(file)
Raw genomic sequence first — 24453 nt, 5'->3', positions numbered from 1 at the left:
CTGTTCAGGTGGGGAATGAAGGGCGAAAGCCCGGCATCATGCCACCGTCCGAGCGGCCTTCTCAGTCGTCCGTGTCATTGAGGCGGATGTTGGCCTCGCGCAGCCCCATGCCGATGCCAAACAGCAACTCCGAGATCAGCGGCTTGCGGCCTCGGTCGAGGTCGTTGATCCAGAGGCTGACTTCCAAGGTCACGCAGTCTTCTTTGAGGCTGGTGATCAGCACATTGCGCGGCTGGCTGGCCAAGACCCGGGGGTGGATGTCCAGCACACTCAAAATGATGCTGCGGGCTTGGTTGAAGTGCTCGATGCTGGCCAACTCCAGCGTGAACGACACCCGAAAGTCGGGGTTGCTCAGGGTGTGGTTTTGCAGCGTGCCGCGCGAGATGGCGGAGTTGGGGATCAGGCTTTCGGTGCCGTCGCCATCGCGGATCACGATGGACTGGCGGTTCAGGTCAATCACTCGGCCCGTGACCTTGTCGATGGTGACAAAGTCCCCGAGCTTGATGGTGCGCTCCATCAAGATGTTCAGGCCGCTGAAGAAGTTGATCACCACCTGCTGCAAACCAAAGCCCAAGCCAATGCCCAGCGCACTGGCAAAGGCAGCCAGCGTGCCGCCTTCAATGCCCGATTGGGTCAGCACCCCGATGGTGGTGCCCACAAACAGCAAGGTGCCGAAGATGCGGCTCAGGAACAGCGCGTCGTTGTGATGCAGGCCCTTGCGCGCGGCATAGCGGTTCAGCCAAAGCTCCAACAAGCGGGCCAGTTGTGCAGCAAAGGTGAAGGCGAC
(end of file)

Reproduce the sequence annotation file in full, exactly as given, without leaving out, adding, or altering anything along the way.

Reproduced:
Raw genomic sequence first — 24453 nt, 5'->3', positions numbered from 1 at the left:
CTGTTCAGGTGGGGAATGAAGGGCGAAAGCCCGGCATCATGCCACCGTCCGAGCGGCCTTCTCAGTCGTCCGTGTCATTGAGGCGGATGTTGGCCTCGCGCAGCCCCATGCCGATGCCAAACAGCAACTCCGAGATCAGCGGCTTGCGGCCTCGGTCGAGGTCGTTGATCCAGAGGCTGACTTCCAAGGTCACGCAGTCTTCTTTGAGGCTGGTGATCAGCACATTGCGCGGCTGGCTGGCCAAGACCCGGGGGTGGATGTCCAGCACACTCAAAATGATGCTGCGGGCTTGGTTGAAGTGCTCGATGCTGGCCAACTCCAGCGTGAACGACACCCGAAAGTCGGGGTTGCTCAGGGTGTGGTTTTGCAGCGTGCCGCGCGAGATGGCGGAGTTGGGGATCAGGCTTTCGGTGCCGTCGCCATCGCGGATCACGATGGACTGGCGGTTCAGGTCAATCACTCGGCCCGTGACCTTGTCGATGGTGACAAAGTCCCCGAGCTTGATGGTGCGCTCCATCAAGATGTTCAGGCCGCTGAAGAAGTTGATCACCACCTGCTGCAAACCAAAGCCCAAGCCAATGCCCAGCGCACTGGCAAAGGCAGCCAGCGTGCCGCCTTCAATGCCCGATTGGGTCAGCACCCCGATGGTGGTGCCCACAAACAGCAAGGTGCCGAAGATGCGGCTCAGGAACAGCGCGTCGTTGTGATGCAGGCCCTTGCGCGCGGCATAGCGGTTCAGCCAAAGCTCCAACAAGCGGGCCAGTTGTGCAGCAAAGGTGAAGGCGAC